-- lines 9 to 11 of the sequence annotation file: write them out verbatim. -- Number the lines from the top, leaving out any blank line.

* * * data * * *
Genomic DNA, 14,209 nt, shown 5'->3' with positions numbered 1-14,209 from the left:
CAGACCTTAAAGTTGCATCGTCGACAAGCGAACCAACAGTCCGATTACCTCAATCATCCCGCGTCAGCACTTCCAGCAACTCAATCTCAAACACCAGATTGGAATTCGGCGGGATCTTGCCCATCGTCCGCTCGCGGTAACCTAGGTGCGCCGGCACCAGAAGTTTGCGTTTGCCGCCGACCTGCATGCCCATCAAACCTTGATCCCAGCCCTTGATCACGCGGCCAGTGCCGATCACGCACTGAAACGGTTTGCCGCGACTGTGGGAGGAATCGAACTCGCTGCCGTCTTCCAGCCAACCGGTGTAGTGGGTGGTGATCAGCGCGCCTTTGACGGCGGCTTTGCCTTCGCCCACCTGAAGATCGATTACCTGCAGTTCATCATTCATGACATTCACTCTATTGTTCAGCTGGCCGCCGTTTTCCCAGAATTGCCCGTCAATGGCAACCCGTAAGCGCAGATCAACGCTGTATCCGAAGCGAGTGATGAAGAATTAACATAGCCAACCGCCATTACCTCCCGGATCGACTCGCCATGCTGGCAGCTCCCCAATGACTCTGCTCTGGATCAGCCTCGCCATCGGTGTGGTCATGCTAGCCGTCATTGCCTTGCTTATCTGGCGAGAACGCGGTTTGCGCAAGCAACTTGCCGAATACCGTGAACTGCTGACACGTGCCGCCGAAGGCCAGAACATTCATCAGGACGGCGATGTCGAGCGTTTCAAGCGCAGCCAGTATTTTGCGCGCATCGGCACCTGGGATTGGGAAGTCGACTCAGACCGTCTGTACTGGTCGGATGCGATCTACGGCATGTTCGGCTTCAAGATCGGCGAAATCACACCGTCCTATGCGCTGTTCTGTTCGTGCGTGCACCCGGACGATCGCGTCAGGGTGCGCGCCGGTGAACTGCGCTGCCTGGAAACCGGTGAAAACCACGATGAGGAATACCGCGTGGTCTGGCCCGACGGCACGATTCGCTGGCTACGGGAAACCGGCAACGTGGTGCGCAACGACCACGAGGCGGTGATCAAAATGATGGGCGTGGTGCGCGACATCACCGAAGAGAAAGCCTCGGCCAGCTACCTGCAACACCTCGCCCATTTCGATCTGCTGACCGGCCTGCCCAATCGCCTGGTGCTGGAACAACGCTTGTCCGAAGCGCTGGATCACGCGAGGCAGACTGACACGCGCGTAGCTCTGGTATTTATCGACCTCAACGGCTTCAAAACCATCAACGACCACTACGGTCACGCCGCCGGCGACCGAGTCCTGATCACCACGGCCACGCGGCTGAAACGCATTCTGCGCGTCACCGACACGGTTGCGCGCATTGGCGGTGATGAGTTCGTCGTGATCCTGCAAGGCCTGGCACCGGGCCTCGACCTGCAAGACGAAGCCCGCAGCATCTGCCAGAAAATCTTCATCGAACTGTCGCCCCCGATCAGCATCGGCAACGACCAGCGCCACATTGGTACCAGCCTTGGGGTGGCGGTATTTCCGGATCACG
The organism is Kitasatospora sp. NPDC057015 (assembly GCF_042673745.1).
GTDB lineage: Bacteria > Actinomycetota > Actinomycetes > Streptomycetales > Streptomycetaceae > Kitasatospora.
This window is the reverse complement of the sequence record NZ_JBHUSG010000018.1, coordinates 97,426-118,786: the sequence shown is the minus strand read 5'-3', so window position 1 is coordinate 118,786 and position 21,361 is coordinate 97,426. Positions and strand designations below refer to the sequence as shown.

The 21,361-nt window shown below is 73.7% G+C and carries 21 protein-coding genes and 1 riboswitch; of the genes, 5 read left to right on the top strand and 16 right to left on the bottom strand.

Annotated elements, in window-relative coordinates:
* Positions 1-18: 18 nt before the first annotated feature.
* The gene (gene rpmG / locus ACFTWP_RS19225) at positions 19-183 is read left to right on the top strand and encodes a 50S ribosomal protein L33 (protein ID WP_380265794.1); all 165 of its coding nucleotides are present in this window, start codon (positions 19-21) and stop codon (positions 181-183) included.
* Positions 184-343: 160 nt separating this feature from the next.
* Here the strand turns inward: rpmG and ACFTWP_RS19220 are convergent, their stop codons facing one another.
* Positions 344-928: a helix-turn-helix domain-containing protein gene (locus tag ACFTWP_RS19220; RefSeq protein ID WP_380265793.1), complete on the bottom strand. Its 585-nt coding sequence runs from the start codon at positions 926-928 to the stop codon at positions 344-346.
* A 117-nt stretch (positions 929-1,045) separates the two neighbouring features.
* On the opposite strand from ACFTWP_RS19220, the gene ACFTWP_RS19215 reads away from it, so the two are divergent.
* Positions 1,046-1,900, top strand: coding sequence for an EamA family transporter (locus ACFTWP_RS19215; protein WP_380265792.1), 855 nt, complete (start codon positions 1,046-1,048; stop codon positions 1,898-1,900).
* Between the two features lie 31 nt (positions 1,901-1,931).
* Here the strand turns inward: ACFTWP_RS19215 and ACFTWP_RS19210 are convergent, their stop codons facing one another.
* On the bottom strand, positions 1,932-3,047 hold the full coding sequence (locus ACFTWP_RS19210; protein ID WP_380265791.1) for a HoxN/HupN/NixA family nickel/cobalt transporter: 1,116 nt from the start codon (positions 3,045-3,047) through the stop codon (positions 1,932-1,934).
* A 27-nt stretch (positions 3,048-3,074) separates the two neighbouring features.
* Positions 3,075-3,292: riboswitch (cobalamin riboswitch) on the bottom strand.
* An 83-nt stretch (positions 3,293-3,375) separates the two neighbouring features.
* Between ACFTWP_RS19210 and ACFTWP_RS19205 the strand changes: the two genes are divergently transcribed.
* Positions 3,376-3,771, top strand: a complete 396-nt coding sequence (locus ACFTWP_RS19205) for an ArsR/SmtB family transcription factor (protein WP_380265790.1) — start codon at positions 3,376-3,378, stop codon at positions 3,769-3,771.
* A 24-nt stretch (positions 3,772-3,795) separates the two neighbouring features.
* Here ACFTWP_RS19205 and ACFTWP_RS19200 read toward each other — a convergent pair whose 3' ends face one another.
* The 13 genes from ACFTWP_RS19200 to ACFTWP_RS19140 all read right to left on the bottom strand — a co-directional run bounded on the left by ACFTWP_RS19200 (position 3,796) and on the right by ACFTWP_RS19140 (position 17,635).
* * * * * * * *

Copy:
* The gene (gene rpmG / locus ACFTWP_RS19225) at positions 19-183 is read left to right on the top strand and encodes a 50S ribosomal protein L33 (protein ID WP_380265794.1); all 165 of its coding nucleotides are present in this window, start codon (positions 19-21) and stop codon (positions 181-183) included.
* Positions 184-343: 160 nt separating this feature from the next.
* Here the strand turns inward: rpmG and ACFTWP_RS19220 are convergent, their stop codons facing one another.